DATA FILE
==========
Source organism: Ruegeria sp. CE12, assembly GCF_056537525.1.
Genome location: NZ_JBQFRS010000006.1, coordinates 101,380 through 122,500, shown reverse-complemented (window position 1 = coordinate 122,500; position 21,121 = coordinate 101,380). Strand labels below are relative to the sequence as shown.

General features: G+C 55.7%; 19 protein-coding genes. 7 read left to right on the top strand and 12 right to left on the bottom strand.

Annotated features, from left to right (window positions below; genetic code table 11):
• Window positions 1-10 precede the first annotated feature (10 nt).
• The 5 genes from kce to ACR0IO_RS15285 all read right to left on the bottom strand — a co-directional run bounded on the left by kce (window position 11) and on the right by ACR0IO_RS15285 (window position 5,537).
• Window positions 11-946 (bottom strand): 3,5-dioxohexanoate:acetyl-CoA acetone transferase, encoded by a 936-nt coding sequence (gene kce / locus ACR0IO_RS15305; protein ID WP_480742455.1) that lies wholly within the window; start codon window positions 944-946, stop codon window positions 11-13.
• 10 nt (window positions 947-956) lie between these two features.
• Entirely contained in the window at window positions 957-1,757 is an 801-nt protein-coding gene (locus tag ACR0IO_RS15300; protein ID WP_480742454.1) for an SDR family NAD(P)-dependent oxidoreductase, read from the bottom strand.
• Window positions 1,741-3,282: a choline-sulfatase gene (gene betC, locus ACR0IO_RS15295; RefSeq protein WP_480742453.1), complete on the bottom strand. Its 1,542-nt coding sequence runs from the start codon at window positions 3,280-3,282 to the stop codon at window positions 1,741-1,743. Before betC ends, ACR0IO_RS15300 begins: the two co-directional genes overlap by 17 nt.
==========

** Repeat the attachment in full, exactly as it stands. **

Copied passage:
Source organism: Ruegeria sp. CE12, assembly GCF_056537525.1.
Genome location: NZ_JBQFRS010000006.1, coordinates 101,380 through 122,500, shown reverse-complemented (window position 1 = coordinate 122,500; position 21,121 = coordinate 101,380). Strand labels below are relative to the sequence as shown.

General features: G+C 55.7%; 19 protein-coding genes. 7 read left to right on the top strand and 12 right to left on the bottom strand.

Annotated features, from left to right (window positions below; genetic code table 11):
• Window positions 1-10 precede the first annotated feature (10 nt).
• The 5 genes from kce to ACR0IO_RS15285 all read right to left on the bottom strand — a co-directional run bounded on the left by kce (window position 11) and on the right by ACR0IO_RS15285 (window position 5,537).
• Window positions 11-946 (bottom strand): 3,5-dioxohexanoate:acetyl-CoA acetone transferase, encoded by a 936-nt coding sequence (gene kce / locus ACR0IO_RS15305; protein ID WP_480742455.1) that lies wholly within the window; start codon window positions 944-946, stop codon window positions 11-13.
• 10 nt (window positions 947-956) lie between these two features.
• Entirely contained in the window at window positions 957-1,757 is an 801-nt protein-coding gene (locus tag ACR0IO_RS15300; protein ID WP_480742454.1) for an SDR family NAD(P)-dependent oxidoreductase, read from the bottom strand.
• Window positions 1,741-3,282: a choline-sulfatase gene (gene betC, locus ACR0IO_RS15295; RefSeq protein WP_480742453.1), complete on the bottom strand. Its 1,542-nt coding sequence runs from the start codon at window positions 3,280-3,282 to the stop codon at window positions 1,741-1,743. Before betC ends, ACR0IO_RS15300 begins: the two co-directional genes overlap by 17 nt.